The good news is that we have reach the mountains! The bad news is that we have no idea where we are going next. Shenee has been trying to find a job, but it seems like every possibility falls through for one reason or another. So for now, we are parked at a Park and Ride about 15 miles outside of Boulder, waiting for something to work out. There are certainly worse places to be stuck in limbo.
On Sunday, we went up to Rocky Mountain National Park, which was just a hair over an hour away. I had been there about six years ago, and unfortunately, nothing has changed. We had to wait at the entrance station for about 10 minutes in traffic that reminded me of the Jersey Turnpike. From there, the roads were clogged, most of the parking areas were packed, and there were cars pulled 1/2 way off the road blocking traffic all over the place. We did a driving tour as quick as traffic would allow, and then headed to the Bear Lake trailhead for a 3.6 mile hike to Emerald Lake. After lucking out and getting a parking spot on our first trip around the lot, we started walking. The hike is on a very well worn path, that is moderately steep in a few spots. Both Shenee and I could feel the elevation (10,000 feet), but it impacted her more, as she hadn't felt the effects of elevation before.
We made it to the lake, hung out for 15 minutes or so, and then started the walk back down. About 1/4 of the way down, just as I was going to round a corner on the trail, a HUGE male elk came strutting around the corner. I was only about 15 feet away, and he took a quick glance at me and kept coming. Backpedal, backpedal, backpedal!!!! He walked right on by, and continued up the trail, surprising quite a few other hikers as he went. I followed from a safe distance for a few minutes to grab some pictures, and then we continued on our way.
Back to the car, we drove to Estes Park, and decided to take the long way home. We headed back up into the mountains, and then came down into Boulder via Boulder Canyon. We spent a few hours walking around in Boulder, and then headed back to the tiny house to meet up with an old friend, Josh, who I used to do ski patrol with at Okemo Mountain in Vermont. Josh and his girlfriend Julie brought their new dog, Rena, which Shenee loved. Me, not so much. Now Shenee thinks a dog will fit in the tiny house. Grrrrrrr.
Monday, we went up to Fort Collins to go to the New Belgium brewery. I got a growler (64-oz beer jug) when I was here 6 years ago and have been carting it around ever since. It was time to get that bad-boy filled again! Their tours were booked, but we added our name to the waiting list, and sure enough, we got on the next tour. The tour was about 90 minutes long, and quite in depth. Even I, the beer nut that I am, learned a few things, like:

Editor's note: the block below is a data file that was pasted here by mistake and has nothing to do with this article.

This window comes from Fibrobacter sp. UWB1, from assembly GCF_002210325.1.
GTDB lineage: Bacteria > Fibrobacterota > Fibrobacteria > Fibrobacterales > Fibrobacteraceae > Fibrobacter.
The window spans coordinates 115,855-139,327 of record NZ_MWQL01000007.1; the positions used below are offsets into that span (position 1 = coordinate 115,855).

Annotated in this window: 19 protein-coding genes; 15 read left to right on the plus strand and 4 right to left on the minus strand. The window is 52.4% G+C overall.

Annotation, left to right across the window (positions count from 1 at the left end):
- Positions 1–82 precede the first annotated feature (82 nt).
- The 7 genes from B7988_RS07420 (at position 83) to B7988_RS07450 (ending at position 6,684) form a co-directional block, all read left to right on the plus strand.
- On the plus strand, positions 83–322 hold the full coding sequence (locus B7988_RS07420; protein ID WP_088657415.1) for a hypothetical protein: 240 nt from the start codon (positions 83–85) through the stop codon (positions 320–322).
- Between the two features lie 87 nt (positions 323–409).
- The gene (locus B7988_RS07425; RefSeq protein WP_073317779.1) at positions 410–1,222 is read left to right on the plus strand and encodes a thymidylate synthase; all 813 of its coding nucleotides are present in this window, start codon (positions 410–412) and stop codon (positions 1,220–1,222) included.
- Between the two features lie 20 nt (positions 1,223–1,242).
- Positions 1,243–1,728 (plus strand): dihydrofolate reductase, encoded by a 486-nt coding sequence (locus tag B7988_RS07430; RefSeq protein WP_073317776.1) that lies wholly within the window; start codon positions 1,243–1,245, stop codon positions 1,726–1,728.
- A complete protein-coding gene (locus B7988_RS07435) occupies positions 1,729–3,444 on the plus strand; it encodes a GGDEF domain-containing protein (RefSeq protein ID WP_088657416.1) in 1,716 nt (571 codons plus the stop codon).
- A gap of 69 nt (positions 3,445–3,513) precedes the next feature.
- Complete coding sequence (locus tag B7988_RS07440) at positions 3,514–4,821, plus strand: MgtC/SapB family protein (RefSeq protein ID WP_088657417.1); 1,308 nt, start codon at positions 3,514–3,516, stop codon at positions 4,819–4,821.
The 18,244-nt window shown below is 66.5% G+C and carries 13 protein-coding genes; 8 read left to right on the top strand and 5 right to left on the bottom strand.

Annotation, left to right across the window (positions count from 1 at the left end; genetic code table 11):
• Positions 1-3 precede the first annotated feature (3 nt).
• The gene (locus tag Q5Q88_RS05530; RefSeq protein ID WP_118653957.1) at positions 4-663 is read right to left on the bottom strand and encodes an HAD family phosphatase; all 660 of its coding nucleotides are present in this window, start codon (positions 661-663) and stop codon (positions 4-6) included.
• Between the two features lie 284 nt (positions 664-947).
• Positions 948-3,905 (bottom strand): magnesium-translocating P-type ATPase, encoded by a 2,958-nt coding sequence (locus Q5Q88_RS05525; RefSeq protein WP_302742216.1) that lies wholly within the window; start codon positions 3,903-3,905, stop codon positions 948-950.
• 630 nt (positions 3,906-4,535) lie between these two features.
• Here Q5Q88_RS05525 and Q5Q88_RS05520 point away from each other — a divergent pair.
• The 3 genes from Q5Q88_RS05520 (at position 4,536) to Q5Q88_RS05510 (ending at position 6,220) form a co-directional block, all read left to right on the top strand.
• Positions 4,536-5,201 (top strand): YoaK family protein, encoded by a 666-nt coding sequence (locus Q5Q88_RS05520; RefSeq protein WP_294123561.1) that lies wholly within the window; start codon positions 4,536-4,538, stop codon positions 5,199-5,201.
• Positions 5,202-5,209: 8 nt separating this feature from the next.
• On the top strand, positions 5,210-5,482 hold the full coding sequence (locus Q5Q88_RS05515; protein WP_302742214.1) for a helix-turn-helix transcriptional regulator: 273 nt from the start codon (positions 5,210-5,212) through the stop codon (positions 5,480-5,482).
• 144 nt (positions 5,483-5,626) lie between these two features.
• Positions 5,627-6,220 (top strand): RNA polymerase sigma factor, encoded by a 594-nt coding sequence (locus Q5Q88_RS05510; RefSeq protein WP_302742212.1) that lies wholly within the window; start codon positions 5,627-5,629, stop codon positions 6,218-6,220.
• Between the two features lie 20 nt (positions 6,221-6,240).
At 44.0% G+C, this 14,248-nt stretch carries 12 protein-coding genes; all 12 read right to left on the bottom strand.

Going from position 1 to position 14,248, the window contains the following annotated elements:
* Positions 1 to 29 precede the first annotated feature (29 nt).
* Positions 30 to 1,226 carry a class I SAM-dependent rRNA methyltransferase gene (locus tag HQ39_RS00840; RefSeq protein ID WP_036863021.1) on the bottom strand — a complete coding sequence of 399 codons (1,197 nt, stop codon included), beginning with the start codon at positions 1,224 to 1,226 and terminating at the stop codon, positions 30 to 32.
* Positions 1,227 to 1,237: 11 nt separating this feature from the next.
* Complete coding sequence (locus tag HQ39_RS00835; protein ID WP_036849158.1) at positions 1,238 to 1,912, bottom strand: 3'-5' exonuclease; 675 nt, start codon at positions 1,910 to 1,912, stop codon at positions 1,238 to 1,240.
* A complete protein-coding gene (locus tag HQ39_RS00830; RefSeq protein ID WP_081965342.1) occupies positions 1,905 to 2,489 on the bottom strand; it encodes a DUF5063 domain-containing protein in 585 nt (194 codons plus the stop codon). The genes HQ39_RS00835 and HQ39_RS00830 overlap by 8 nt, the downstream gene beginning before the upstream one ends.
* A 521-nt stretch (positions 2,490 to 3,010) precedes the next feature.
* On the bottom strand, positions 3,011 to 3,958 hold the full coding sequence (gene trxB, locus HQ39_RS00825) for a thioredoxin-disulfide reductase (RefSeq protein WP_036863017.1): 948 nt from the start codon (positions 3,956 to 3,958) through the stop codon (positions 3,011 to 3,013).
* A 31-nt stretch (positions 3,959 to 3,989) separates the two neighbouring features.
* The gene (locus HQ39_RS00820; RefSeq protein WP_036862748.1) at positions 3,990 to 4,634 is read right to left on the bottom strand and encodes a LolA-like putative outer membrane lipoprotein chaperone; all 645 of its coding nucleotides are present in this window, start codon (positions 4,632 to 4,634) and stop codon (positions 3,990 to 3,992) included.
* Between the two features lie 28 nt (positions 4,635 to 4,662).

- New Belgium has the second largest collection of foeders (basically huge whiskey barrels used for wine) in the world.
- New Belgium is the only brewery in the United States with an Employee Stock Ownership Plan (ESOP) in which the workers own 100% of the stock.
- New Belgium produces just under 20% of its own power onsite
- New Belgium's new Asheville, NC brewery will expand capacity enough so that New England will FINALLY get their beer!
Tuesday, I started to get antsy, so I unloaded one of the motorcycles, and while Shenee looked for jobs, I went for a ride up and down a couple of the canyons around Boulder. Up Jamestown Canyon to Brainard Lake and then down Lefthand Canyon. Then up Flagstaff Road, past the Gross Reservoir (no points for whoever named that one), and down Coal Canyon and back to the tiny house. My timing wasn't the best, as I came down out of Coal Canyon just in time for rush hour.
I love Boulder, the proximity to such amazing geography, the availability of so many outdoor activities, and how bike friendly it is, but there are just too many people here. I hate traffic. I sat in traffic for about 15 minutes on my way back to the house. Did I mention that I hate traffic?
In my few days here, I have also learned that Boulder County is NOT even the slightest bit friendly to tiny houses. According to the Boulder County Land Use Department FAQ, "All structures must be on permanent foundations (not on wheels or trailers)" and "Travel trailers, fifth wheels and RV’s do not qualify as dwellings and so may not be lived in permanently." Many first hand accounts I found online stated that Boulder County was a stickler about the rules. That means no Wicked Tiny House in Boulder County. It's disappointing that such a progressive area that is so far ahead of the curve is so many ways it so far behind the curve on the tiny house movement. Not only do they not encourage tiny houses, but they actively discourage them. Shame on you Boulder, it seems you talk the talk, but don't walk the walk.